Street lights are up for discussion

LYNDEBOROUGH – The South Lyndeborough Village area has about 20 street lights, most dating back to about 1947. Some don’t function properly, while others may no longer be needed where they are. Still others may prove more useful elsewhere.

During the March Town Meeting, voters approved the formation of a committee to study the lights with the goal of reducing costs and improving efficiency. That committee has now met several times. On Tuesday, they met with Paul Hausmann, strategic account executive with Eversource.

Committee Chairman Steve Brown outlined the situation and reasons for the study.

“We are comparing types of lights,” Brown said, “and looking at programs available. We also want down-casting lights and to know how light colors affect wildlife.”

Other concerns are aesthetics, ornamental, rustic-looking or perhaps to keep some historic character.

“We need to come up with a strategy, to do something before we write a report in October,” Brown said. October is the deadline for compiling a report for the budget committee if there is to be a request for funds at town meeting in March.

Haussmann said Eversource had identified the lights, what types are in place now, and outlined what is available.

“You can use the same brackets,” he said, although lights are purchased and installed by a vendor.

Police Chief Rance Deware said lights are required at crosswalks, and the village has few of them since changing the elementary school to a pre-school/kindergarten, although the school needs to remain well-lighted.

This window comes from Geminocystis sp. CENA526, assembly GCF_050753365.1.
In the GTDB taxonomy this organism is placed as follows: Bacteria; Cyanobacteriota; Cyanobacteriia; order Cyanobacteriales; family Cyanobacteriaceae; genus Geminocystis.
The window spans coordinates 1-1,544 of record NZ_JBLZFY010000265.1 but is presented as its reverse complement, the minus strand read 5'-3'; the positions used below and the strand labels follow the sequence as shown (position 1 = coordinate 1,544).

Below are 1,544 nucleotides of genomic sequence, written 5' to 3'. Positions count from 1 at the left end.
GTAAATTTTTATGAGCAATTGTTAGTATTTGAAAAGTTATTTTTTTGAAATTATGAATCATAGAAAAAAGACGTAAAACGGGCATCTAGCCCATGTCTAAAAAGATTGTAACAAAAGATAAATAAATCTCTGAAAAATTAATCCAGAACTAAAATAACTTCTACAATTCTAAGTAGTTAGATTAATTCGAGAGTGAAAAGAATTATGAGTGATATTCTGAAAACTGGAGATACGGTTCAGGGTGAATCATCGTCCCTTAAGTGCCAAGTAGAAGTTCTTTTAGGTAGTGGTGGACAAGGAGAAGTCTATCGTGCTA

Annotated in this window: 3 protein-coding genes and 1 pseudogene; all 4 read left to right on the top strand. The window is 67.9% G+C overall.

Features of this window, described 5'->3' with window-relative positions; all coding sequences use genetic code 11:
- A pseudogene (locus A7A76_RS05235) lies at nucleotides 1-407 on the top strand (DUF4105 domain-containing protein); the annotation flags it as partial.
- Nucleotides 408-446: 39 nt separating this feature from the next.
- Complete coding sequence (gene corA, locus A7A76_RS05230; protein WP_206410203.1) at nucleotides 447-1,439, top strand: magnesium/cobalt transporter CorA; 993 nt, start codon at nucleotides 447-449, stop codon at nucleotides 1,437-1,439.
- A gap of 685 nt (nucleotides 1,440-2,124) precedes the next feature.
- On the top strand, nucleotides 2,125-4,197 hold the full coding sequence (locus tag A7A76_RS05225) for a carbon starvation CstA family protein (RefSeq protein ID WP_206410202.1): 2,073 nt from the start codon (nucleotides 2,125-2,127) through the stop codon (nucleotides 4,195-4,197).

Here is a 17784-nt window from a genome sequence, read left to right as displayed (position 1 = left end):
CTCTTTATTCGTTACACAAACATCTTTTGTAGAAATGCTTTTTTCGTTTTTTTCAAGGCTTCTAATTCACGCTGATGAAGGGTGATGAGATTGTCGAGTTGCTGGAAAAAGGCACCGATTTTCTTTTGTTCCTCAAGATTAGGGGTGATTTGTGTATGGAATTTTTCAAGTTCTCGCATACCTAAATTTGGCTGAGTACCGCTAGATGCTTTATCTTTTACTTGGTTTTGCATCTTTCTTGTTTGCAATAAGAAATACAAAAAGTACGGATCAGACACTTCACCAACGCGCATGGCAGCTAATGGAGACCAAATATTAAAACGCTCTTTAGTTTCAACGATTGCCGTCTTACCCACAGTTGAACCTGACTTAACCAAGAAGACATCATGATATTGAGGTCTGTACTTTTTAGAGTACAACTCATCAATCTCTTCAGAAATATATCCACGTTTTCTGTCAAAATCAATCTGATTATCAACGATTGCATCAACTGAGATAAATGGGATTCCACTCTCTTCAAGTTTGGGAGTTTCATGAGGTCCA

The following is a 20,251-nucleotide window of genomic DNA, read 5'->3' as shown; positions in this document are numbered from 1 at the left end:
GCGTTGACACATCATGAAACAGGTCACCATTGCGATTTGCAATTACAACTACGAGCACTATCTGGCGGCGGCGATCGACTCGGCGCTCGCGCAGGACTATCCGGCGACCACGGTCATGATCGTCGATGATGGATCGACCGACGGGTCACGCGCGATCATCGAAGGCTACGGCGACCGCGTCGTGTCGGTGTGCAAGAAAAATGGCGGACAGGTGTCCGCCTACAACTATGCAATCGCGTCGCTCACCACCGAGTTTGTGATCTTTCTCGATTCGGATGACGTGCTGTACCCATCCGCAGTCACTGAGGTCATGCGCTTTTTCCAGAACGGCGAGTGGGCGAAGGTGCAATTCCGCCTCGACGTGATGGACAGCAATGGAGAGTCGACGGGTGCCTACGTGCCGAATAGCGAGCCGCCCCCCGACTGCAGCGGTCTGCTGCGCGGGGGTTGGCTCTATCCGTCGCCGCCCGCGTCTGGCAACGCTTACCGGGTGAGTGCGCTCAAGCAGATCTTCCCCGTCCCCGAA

New areas include better lighting at the fire station and the library across the street where firefighters park and better lighting at Citizens’ Hall once the parking lot is paved.

Also of concern was the area in Lyndeborough Center between the Town Hall and the United Church, which currently has none other than in a lower parking lot.

It was noted that the center is a designated Historic District and the District Commission would have to weigh in on any changes.

It was agreed that a public hearing will be required once the committee has a plan. Input is needed from residents, especially those people who live near street lights. Would brighter lights affect them? Do any others feel a need for lights?

The next meeting is set for July 9. Committee members are asked to “bring in a wish list,” or their observations, for further discussion.

Meetings are held at 7 p.m. at Citizens’ Hall and are open to the public.

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